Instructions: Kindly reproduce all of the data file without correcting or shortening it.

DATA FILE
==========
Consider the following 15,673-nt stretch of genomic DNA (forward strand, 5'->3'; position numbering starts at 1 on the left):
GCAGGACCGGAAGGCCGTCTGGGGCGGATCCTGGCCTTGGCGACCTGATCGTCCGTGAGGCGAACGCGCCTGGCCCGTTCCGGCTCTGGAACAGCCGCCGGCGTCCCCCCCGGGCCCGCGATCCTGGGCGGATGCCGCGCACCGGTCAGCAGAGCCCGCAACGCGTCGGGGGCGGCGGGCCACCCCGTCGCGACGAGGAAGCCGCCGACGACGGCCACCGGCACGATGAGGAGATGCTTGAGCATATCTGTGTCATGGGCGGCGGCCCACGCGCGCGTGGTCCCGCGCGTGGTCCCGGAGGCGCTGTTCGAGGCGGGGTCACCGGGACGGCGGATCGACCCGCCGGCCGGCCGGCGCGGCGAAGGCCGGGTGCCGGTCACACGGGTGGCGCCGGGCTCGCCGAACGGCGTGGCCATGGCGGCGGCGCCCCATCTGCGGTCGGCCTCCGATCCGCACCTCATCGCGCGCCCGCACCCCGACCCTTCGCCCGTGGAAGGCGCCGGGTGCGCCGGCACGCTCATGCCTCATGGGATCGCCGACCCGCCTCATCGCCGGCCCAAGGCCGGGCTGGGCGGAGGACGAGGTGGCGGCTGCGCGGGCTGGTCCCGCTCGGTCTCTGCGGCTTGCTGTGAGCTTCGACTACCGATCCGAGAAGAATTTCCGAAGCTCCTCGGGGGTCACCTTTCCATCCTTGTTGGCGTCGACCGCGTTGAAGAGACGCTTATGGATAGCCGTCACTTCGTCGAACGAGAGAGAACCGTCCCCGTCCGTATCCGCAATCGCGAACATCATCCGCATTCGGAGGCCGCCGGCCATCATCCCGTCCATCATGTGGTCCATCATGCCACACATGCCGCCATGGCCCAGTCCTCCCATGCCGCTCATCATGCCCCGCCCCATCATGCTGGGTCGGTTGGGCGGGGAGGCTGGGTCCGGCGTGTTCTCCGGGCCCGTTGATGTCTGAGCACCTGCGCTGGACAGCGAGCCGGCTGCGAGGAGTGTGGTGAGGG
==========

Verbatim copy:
Consider the following 15,673-nt stretch of genomic DNA (forward strand, 5'->3'; position numbering starts at 1 on the left):
GCAGGACCGGAAGGCCGTCTGGGGCGGATCCTGGCCTTGGCGACCTGATCGTCCGTGAGGCGAACGCGCCTGGCCCGTTCCGGCTCTGGAACAGCCGCCGGCGTCCCCCCCGGGCCCGCGATCCTGGGCGGATGCCGCGCACCGGTCAGCAGAGCCCGCAACGCGTCGGGGGCGGCGGGCCACCCCGTCGCGACGAGGAAGCCGCCGACGACGGCCACCGGCACGATGAGGAGATGCTTGAGCATATCTGTGTCATGGGCGGCGGCCCACGCGCGCGTGGTCCCGCGCGTGGTCCCGGAGGCGCTGTTCGAGGCGGGGTCACCGGGACGGCGGATCGACCCGCCGGCCGGCCGGCGCGGCGAAGGCCGGGTGCCGGTCACACGGGTGGCGCCGGGCTCGCCGAACGGCGTGGCCATGGCGGCGGCGCCCCATCTGCGGTCGGCCTCCGATCCGCACCTCATCGCGCGCCCGCACCCCGACCCTTCGCCCGTGGAAGGCGCCGGGTGCGCCGGCACGCTCATGCCTCATGGGATCGCCGACCCGCCTCATCGCCGGCCCAAGGCCGGGCTGGGCGGAGGACGAGGTGGCGGCTGCGCGGGCTGGTCCCGCTCGGTCTCTGCGGCTTGCTGTGAGCTTCGACTACCGATCCGAGAAGAATTTCCGAAGCTCCTCGGGGGTCACCTTTCCATCCTTGTTGGCGTCGACCGCGTTGAAGAGACGCTTATGGATAGCCGTCACTTCGTCGAACGAGAGAGAACCGTCCCCGTCCGTATCCGCAATCGCGAACATCATCCGCATTCGGAGGCCGCCGGCCATCATCCCGTCCATCATGTGGTCCATCATGCCACACATGCCGCCATGGCCCAGTCCTCCCATGCCGCTCATCATGCCCCGCCCCATCATGCTGGGTCGGTTGGGCGGGGAGGCTGGGTCCGGCGTGTTCTCCGGGCCCGTTGATGTCTGAGCACCTGCGCTGGACAGCGAGCCGGCTGCGAGGAGTGTGGTGAGGG